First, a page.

I take his hand in mine. I do not care that he is an infidel, and that I will be unclean from touching a man like that. I only know that Allah would want me to pray for him. So I pray. I pray the prayer to ease his passing into Allah’s arms, not knowing whether the god he prays to was like Allah or if the beads themselves were his god, or if he only prayed to his ancestors, like the people I learned about in school, before I stopped going. I pray, and I let myself cry for him, because if he has a mother, or a sister, or a wife, I know they would want someone to weep at his death.

  He dies while I pray, and I close his eyes, as I closed Mamas, and Papas, and Uncle Ahmeds. I fold his hands over his prayer beads. They are smooth and worn from being rubbed so often. I place his camera on his stomach as well, so that when the other Americans find him, they will be able to see his pictures.

  I stand up again and go to the doorway, trying not to see the Americans body. I feel very grown up as I creep carefully toward Aunt Maida’s house, Hassan trailing behind me, clutching his arm, teeth grinding against the pain. I feel old in my heart, tired in my soul.

  I am glad I prayed for the American, and I hope his god heard me.

  I pray to my god, to Allah, and wonder if he hears me.

  * * *

  The fighting has moved away from where we live, Hassan and Aunt Maida and I. The bombs flash in the night, shaking the earth until dawn. Gunfire rattles and cracks, and there are faint yells and screams. It is the constant sound of death. I hear the whump-whump-whump of American helicopters, the high howl of jets, the rumble of tanks and the things that carry many soldiers, like tanks but without the cannons. It is all far away now, though.

  Hassans arm heals slowly, and he burns with anger, and with impatience to join the fighting.
"I am a man!" he yells. "I will kill the Americans, as they killed Mama and Papa. As soon as I am well, I will go and kill them. "

  I beg him to stay here, where it is something like safe. Aunt Maida just sits at the table, staring with blank eyes at the wall, and she does not say anything. After her husband, my Uncle Ahmed, died she began to drift away in her mind, so that she will not have to miss him anymore. She will die soon, I think, and then it will be only me and Hassan in this world.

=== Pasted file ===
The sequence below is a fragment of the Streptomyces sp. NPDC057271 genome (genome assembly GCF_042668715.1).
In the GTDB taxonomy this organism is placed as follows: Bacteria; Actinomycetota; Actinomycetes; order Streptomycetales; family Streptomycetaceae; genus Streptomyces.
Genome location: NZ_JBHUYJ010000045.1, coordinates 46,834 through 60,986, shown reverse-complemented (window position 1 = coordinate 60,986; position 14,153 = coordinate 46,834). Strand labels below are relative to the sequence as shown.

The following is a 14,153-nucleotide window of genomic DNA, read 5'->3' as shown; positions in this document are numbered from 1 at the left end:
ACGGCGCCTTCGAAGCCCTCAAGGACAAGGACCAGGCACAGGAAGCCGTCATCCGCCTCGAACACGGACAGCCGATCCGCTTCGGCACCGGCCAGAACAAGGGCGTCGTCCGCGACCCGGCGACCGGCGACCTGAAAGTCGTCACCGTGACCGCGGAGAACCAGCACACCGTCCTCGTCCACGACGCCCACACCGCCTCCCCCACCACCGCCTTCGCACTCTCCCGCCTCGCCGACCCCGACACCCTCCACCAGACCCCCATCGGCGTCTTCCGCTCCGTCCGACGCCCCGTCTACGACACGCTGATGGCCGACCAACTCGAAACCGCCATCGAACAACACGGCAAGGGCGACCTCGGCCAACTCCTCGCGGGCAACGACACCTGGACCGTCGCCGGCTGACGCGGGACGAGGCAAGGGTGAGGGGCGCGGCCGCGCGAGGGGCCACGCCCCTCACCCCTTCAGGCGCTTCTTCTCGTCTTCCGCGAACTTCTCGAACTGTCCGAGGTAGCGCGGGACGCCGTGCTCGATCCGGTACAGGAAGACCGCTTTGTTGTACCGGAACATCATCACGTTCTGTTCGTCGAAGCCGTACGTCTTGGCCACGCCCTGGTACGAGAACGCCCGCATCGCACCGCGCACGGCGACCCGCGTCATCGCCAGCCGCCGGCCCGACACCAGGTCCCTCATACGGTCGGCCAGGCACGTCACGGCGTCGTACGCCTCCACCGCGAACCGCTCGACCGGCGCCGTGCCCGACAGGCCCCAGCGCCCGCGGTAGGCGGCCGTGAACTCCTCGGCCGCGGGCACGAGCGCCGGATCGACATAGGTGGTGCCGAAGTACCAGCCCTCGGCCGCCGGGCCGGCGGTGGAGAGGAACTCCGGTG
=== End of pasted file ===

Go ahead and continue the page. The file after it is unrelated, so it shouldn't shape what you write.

Aunt and Uncle and Mama and Papa each had very little money, and now it is only Aunt Maida. Life continues, despite the war, despite the death all around. Shops open in the morning to sell food, the stalls with their hawk-eyed vendors. I try to beg for food, to steal it, but I get little. Hassan is hungry, and so am I. Aunt Maida says nothing, does not move, but I think her body is eating itself to keep her alive, and soon there will be no more body to eat, and she will close her eyes forever.

  I pray to Allah to save her, to wake her up so she will take care of Hassan and me, because I am just a girl and I do not know how. I pray to Allah to protect Hassan, to keep him away from the fighting. I think of the dying American and how his praying did not save him. Uncle Ahmed called on Allah to save him, and he died. I prayed for Allah to spare Mama and Papa, but they died, too. I am beginning to wonder if Allah hears me. Maybe because I am only a child he does not listen. Perhaps he only hears the prayers of adults.

  I do not think I will pray anymore if Aunt Maida dies and leaves us alone.

  * * *

  Iraq, 1993

  I wake up to early morning sunlight streaming in through the boarded-up window, piercing the gloomy gray of our small house. It is still, too still. I sit up, adjusting my dress on my shoulders. My head covering, or what is left of it, is on the ground beside me, but I do not put it on yet. My hair is long and loose and tangled, glinting black and almost blue on my shoulder. I should brush it, but I do not have time, because I must continue to search for food for Aunt Maida and Hassan and me.

  I look around without standing up. The house is so small I can see it all from where I sit on my bed beneath the window, next to the door. There is the kitchen, a stove and an empty refrigerator. There is the couch, threadbare and ripped, empty. Hassan is gone. I feel panic in my belly, knowing he is too young to understand what he is doing, but I cannot go after him yet.

  Something else is wrong. I find Aunt Maida in her chair by the little black and white TV, now always off. She is still sitting straight up, her hands folded in her lap, staring at the wall, but her thin chest does not rise and fall as it has for so many weeks now. I managed to feed her for a while, some soup heated on the stove, then some bread and beans I bought, found, or stole. Then she turned her face away and would not eat anything. She would let me pour water into her mouth, so at least she would not die of thirst, which I think is worse than dying of hunger, although I do not know why I think that.